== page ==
Myanmar sinks to worst rating in new global report on civic freedoms16 March, 2023
- Myanmar downgraded from ‘repressed’ to ‘closed
- Thousands of activists and protesters in detention with some tortured or killed
- Unrelenting crackdown on the media and civil society
Myanmar has been downgraded from ‘repressed’ to ‘closed’ in a new report by the CIVICUS Monitor, a global research collaboration that rates and tracks fundamental freedoms in 197 countries and territories. According to the report, People Power Under Attack 2022, the brutal crackdown on dissent following the 2021 coup, jailing of thousands of activists, assault on press freedom and civil society, led to the downgrade.
‘Closed’ is the worst rating a country can receive by the CIVICUS Monitor. In reality, it means that an atmosphere of fear and violence prevails in Myanmar, where people are routinely imprisoned and attacked for exercising their civic rights of association, free assembly and expression. China, Russia, and Iran are also rated closed.
Myanmar has been a country of concern for some time; In February 2021, following the junta takeover it was added to the CIVICUS Monitor ‘Watchlist’, a collection of countries where there was a recent and rapid deterioration in civic freedoms. The continuous onslaught on civic freedoms by the junta has prompted the downgrade.
The CIVICUS Monitor is particularly concerned about the criminalisation of human rights defenders, lawyers, students, opposition politicians and other activists over the last two years for their acts of dissent both off and online. Thousands are currently in detention after being arrested on fabricated charges including for terrorism, incitement and sedition. Many have been convicted by secret military tribunals in unfair trials and given harsh sentences including the death penalty.
There has been ongoing reports of torture and ill-treatment of activists in detention. According to civil society groups, prison officials kicked and slapped detainees, and also beat them with rifle butts and electrical wires. Some also faced psychological torture including rape and death treats. The junta has also sentenced activists to capital punishment. In July 2022, the junta executed four activists in the country’s first death sentences carried out in over 30 years.
“For more than two years, the military junta has carried out a brutal assault on its own people by imposing severe restrictions on fundamental freedoms and jailing thousands on trumped up charges for challenging them. Many have been brutally tortured and even executed to crush any opposition to their rule. The downgrade in Myanmar's civic space rating highlights this worrying deterioration ,” said Josef Benedict, Asia Pacific Civic Space Researcher for CIVICUS.
The CIVICUS Monitor is also concerned about the systematic targeting of journalists. Many have been charged for violating section 505(a) of the penal code, which makes it a crime to publish or circulate comments that “cause fear” or spread “false news.” In December 2022, the Committee to Protect Journalists reported that at least 42 journalists were imprisoned in Myanmar and at least 4 have been killed.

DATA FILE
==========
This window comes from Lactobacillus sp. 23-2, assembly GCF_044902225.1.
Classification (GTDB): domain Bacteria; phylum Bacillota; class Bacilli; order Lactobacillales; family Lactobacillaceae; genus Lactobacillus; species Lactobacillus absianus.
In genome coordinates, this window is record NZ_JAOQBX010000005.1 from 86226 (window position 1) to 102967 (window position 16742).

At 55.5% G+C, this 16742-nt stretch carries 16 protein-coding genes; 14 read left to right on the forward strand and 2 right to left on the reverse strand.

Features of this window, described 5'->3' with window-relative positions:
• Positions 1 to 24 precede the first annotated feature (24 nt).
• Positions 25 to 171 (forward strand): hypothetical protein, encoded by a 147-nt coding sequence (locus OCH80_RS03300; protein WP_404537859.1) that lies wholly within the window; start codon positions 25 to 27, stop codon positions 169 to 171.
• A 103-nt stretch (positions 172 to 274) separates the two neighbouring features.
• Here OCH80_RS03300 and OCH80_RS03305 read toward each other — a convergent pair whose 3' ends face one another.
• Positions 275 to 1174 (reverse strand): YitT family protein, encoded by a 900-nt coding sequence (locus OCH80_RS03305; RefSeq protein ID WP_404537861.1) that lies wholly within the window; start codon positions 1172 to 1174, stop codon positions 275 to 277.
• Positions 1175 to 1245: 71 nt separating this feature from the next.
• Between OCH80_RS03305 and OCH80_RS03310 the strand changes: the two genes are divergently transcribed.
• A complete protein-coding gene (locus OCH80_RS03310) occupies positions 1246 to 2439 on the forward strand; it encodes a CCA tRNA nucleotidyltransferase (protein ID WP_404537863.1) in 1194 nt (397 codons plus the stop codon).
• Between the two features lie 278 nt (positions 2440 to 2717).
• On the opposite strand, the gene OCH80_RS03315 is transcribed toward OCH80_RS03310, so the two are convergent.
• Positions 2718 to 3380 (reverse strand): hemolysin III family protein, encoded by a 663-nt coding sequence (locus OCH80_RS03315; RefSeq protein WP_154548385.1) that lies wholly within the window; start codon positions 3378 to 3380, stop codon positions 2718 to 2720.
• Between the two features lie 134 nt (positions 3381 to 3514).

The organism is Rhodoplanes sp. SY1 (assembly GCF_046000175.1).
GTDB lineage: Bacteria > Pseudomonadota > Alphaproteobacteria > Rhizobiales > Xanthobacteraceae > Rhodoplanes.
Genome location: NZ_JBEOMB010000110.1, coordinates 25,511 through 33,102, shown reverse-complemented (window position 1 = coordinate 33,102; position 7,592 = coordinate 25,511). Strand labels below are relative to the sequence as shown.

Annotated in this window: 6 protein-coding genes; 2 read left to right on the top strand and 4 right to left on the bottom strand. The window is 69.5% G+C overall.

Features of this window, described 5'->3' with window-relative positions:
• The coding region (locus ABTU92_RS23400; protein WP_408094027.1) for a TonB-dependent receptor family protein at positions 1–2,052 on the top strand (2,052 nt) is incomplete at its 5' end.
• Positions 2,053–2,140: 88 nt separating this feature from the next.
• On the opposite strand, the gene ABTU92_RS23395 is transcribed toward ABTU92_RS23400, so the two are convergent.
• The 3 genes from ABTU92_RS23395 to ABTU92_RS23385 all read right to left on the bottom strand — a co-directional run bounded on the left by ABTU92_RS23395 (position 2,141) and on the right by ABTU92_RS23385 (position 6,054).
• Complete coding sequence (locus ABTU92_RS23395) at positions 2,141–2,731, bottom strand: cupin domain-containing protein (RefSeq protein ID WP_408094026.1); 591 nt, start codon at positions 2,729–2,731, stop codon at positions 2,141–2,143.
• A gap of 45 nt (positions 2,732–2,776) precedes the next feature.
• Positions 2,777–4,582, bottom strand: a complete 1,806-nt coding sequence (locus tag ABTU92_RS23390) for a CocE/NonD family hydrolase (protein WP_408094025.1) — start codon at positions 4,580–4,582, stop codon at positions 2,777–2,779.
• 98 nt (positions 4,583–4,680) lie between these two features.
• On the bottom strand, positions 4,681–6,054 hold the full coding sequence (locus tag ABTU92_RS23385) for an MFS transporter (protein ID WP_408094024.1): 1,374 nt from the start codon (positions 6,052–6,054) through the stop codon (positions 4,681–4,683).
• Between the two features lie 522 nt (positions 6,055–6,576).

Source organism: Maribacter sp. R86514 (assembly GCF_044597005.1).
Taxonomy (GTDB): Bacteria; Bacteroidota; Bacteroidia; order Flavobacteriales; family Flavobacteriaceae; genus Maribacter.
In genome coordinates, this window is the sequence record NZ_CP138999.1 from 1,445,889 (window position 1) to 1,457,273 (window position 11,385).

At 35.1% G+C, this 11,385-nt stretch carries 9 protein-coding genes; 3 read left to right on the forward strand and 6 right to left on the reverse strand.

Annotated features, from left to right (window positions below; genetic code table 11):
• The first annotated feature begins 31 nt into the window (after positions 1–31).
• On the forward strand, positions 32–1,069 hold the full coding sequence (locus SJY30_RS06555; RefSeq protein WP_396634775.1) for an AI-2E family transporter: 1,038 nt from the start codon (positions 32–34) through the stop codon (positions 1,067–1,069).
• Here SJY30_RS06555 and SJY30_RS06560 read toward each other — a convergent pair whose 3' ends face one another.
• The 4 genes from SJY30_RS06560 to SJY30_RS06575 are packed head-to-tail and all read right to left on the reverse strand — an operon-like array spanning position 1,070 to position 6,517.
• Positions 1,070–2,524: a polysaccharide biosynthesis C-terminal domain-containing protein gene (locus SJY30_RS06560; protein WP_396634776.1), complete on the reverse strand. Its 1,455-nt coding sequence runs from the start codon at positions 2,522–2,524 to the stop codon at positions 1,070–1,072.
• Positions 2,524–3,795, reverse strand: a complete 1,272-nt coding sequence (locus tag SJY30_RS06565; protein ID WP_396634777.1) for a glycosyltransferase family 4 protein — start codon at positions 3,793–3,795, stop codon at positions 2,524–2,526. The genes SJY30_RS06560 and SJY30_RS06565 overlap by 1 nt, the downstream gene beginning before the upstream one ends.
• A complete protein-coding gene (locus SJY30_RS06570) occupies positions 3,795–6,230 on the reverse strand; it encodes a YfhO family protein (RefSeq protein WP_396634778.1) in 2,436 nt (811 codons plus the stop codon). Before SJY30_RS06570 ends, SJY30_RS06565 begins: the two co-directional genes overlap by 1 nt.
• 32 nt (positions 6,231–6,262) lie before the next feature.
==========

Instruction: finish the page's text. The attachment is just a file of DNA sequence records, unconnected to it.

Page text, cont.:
Civil society organisations have been forced to reduce or suspend their operations or close their offices and many civil society leaders fearing their lives had to go into hiding or have left the country. In October 2022, the junta enacted the Organization Registration Law that will further shackle the functioning of civil society in the country and is inconsistent with international human rights law and standards.
The five-point consensus agreement decided by Association of Southeast Asian Nations (ASEAN) leaders in Jakarta in April 2021 has seen no tangible progress as the junta plans to conduct elections in 2023 to legitimise their rule.
“The sustained crackdown on the media and civil society show why Myanmar has sunk to the lowest level in the CIVICUS Monitor’s global ratings. The ongoing failure by ASEAN to address the crisis calls for stronger measures from the international community to end the serious violations by the junta and to restore civic space and democratic rule in the country. States must also ensure that the junta is held to account for the crimes they have committed and provide support to activists at risk and in exile,” said Benedict.
This concerning picture in Myanmar is mirrored across the world; CIVICUS Monitor data shows that year after year, there is significantly less space for people to exercise fundamental freedoms: only three per cent of the world’s population lives in countries rated as ‘open’.
Over twenty organisations collaborate on the CIVICUS Monitor, providing evidence and research that help us target countries where civic freedoms are at risk. The Monitor has posted more than 490 civic space updates in the last year, which are analysed in People Power Under Attack 2022.
Civic freedoms in 197 countries and territories are categorised as either closed, repressed, obstructed, narrowed or open, based on a methodology that combines several sources of data on the freedoms of association, peaceful assembly and expression.
Myanmar is now rated ‘closed’ on the CIVICUS Monitor. There are 26 other countries that have this rating (see all). Visit Myanmar’s homepage on the CIVICUS Monitor for more information and check back regularly for the latest updates.
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